Intelligent agents worthy of the name must continue to learn indefinitely and adapt to
change efficiently: for instance they need to adapt to change in the environment or
change in the computation versus accuracy trade-off. Even modern large-scale models
such as large vision and language models need to constantly adapt, to learn new tasks
and to consolidate the knowledge present in the new batch of data back into the model
in order to learn future tasks more efficiently.
Unfortunately, our most advanced deep-learning networks do not work well in the
continual learning setting. To make things worse, there is no good benchmark to
investigate the question of how to efficiently adapt and consolidate knowledge in such a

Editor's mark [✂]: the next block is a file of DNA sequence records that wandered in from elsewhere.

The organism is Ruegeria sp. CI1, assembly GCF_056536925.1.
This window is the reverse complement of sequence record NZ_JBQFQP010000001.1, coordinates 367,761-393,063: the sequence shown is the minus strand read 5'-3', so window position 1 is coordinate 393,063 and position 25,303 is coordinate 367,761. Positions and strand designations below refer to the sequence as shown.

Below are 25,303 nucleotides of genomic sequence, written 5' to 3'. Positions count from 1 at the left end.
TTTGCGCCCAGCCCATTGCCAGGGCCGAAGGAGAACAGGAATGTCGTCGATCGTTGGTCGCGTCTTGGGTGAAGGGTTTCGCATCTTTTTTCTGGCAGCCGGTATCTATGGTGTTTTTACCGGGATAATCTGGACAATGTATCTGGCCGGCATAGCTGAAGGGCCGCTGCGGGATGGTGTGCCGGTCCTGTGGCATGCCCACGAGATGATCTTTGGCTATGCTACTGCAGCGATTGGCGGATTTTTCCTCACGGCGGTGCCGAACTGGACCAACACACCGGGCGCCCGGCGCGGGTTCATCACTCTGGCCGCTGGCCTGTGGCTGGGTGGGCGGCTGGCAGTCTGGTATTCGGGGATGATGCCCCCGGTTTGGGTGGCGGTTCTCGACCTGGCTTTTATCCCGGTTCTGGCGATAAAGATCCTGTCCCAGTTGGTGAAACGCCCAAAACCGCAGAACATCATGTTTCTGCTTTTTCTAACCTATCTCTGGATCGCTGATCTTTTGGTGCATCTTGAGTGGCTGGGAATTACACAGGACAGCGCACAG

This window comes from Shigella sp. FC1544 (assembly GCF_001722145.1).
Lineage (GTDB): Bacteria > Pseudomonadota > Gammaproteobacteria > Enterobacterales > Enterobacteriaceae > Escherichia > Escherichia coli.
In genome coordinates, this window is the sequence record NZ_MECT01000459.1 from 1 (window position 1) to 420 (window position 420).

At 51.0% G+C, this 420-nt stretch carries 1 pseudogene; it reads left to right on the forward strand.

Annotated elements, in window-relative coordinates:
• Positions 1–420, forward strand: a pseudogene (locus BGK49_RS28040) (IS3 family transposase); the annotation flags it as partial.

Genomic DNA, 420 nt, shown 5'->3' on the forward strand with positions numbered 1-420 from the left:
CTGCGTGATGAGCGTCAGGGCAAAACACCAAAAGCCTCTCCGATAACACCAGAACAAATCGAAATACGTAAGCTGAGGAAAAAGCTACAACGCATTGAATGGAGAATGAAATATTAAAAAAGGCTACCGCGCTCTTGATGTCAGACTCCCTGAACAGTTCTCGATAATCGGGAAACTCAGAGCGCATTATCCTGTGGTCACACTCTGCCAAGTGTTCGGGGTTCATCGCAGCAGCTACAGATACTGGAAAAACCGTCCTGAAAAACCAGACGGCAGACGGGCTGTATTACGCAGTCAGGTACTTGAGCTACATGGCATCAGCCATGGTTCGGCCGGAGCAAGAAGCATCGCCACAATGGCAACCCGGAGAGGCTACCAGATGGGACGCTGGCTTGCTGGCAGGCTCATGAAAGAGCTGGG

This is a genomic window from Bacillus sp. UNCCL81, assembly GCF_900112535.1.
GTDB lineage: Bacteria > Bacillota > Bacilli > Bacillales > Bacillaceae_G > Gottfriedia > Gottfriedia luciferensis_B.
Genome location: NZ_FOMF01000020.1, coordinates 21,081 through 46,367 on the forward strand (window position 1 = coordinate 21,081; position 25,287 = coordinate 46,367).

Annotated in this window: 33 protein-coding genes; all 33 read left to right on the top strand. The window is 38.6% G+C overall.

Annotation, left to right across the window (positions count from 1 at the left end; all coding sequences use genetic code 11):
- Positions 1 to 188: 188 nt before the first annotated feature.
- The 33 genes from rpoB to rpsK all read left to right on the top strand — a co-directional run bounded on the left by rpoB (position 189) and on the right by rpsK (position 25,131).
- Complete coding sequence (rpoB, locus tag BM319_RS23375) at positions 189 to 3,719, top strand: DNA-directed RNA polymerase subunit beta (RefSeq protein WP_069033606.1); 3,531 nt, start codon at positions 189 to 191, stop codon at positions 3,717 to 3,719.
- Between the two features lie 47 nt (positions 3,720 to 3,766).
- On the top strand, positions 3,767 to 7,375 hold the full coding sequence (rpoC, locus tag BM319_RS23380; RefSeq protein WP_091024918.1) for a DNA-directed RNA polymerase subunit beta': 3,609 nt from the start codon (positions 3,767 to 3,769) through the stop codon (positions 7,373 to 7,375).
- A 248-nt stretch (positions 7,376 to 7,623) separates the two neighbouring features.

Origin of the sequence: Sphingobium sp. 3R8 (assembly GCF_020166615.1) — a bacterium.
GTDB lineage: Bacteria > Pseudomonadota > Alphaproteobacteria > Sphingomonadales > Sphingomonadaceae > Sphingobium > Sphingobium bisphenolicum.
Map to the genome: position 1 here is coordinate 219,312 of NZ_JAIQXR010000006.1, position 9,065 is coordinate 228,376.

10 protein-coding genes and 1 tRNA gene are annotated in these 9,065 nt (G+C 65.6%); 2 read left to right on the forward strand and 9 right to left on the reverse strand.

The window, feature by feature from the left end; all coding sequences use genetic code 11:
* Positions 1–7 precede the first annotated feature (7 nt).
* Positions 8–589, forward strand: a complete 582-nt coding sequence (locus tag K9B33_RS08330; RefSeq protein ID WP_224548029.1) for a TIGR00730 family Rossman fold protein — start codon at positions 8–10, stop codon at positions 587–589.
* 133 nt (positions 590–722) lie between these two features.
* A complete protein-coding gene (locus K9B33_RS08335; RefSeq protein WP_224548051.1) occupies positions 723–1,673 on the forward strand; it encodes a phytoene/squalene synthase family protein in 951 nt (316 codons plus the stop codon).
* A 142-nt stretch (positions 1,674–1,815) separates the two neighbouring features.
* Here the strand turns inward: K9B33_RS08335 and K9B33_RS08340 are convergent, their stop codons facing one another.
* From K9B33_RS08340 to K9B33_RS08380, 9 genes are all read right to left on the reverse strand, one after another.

setting. In this talk, I will talk about the continual learning problem in deep neural
networks. I will provide an overview of NEVIS, a new benchmark which consists of a
stream of very challenging and diverse visual classification tasks. I will then discuss the
preliminary results we obtained using a variety of baseline approaches.
NEVIS will be released in about a month, and it is meant to motivate researchers working
in continual learning, meta-learning and auto-ml to join forces and to make strides
together towards the development of robust systems that can become more apt and
efficient over time.